This last year I had cataract surgery on my left eye. In simplest of terms, a cataract is the formation of cloudiness in your eye that blocks or hinders light from entering and as a result makes it difficult to see. “They” tell us that cataracts are the leading cause of vision problems for people over 40 all around the world. I am not an expert and will not attempt to discuss the intricacies of cataracts. But the amazing thing is that doctors can remove the lens of the eye and replace it with a new lens without the cloudiness, thus improving vision.
Now bear with me for a moment as I share a little of my story, because I have a lesson here I think. I was made aware of the development of cataracts several years ago when an eye exam led to the doctor saying, “You are beginning to develop cataracts.” He continued, “I have some good news and some bad news. The good news is we can do something about it. The bad news is, they are not bad enough to mess with yet.” But as 2015 began to unfold, I suddenly began having extreme difficulty seeing out of my left eye. So back to the eye doctor, and sure enough it was time for surgery.
During the first consultation, I met with a “counselor” who explained my options. I could have traditional surgery, which my insurance would cover after I met the deductible. Or I could have laser surgery, which she said was less risky and from which recovery was faster. The catch, however, was the insurance company considered that “elective surgery” and there would be an additional $1000 charge. I said, “I will have the traditional.”
The counselor continued, “We have a lens that can be put in that adjusts for near and far just like the lens you have before aging causes it not to function correctly.” As amazing as that technology is, once again, it is elective surgery and there is a substantial increase in cost. “I will have the traditional lens that doesn’t adjust.” Essentially that meant I would need “reading glasses” after surgery in order to see up close.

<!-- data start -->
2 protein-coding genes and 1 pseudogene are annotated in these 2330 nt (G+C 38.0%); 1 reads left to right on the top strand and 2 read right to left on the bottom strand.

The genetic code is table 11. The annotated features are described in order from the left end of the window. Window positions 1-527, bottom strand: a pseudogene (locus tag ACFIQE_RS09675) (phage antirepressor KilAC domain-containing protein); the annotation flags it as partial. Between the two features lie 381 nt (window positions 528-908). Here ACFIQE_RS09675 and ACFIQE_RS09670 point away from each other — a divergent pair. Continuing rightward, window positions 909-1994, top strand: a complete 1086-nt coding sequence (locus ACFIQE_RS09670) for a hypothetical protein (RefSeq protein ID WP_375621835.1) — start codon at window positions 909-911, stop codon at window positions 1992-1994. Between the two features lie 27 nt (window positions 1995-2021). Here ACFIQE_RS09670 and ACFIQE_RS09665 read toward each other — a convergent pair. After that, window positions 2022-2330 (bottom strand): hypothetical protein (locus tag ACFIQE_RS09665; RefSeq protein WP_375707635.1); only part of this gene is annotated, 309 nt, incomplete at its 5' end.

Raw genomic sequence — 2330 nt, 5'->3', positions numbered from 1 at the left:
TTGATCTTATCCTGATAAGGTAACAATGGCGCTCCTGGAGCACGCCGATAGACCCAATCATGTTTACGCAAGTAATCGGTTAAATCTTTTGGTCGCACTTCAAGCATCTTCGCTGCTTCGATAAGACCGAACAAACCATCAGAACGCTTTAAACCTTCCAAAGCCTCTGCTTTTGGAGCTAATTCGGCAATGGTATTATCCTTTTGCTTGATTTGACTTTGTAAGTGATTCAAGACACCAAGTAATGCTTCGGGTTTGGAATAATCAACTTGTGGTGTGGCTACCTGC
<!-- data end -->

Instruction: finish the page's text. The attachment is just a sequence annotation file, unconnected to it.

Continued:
The surgery was an amazing success. For weeks I was amazed at my new 20/20 eyesight. No more glasses, other than when time to read. It has been incredible. This brings me to the point. We all see the world around us through a set of “lens” that filters how we perceive everything. These lenses are shaped by our culture, our experience, our worldview, and many other factors. Everyone looks at the world through some kind of lens. As time goes by, I think we develop “cataracts” that cloud our ability to see at all, beyond our own little world.
All of that to get to this point: As Christians we are called upon to see the spiritual condition of people around us, both near and far. How we see them is “colored” by the lens we have in our spiritual eyes. Jesus challenged us to see the reality that people far from God were like sheep without a shepherd and they needed us to help them discover the Gospel. The longer we live in the midst of a lost world we tend to develop “blindness” to the condition of people. We need a “spiritual cataract surgery,” if you please. We need the Holy Spirit to renew our vision, and oddly that happens in our hearts, not in our eyes.
Furthermore, we need to recognize that sometimes we need to take off the glasses that we are looking through and put on different glasses. I noticed, for example, that certain dark glasses when I am on a lake block my vision of what is under the water as it blocks the glare. When I put on different lens, I can suddenly see things that were there all the time, but were blocked by the lens through which I was looking. I will come back to this topic in a subsequent post.
(Contact me at Church Unleashed Global for Missional Coaching to help lead your church to see and then communicate effectively with people who are far from God.)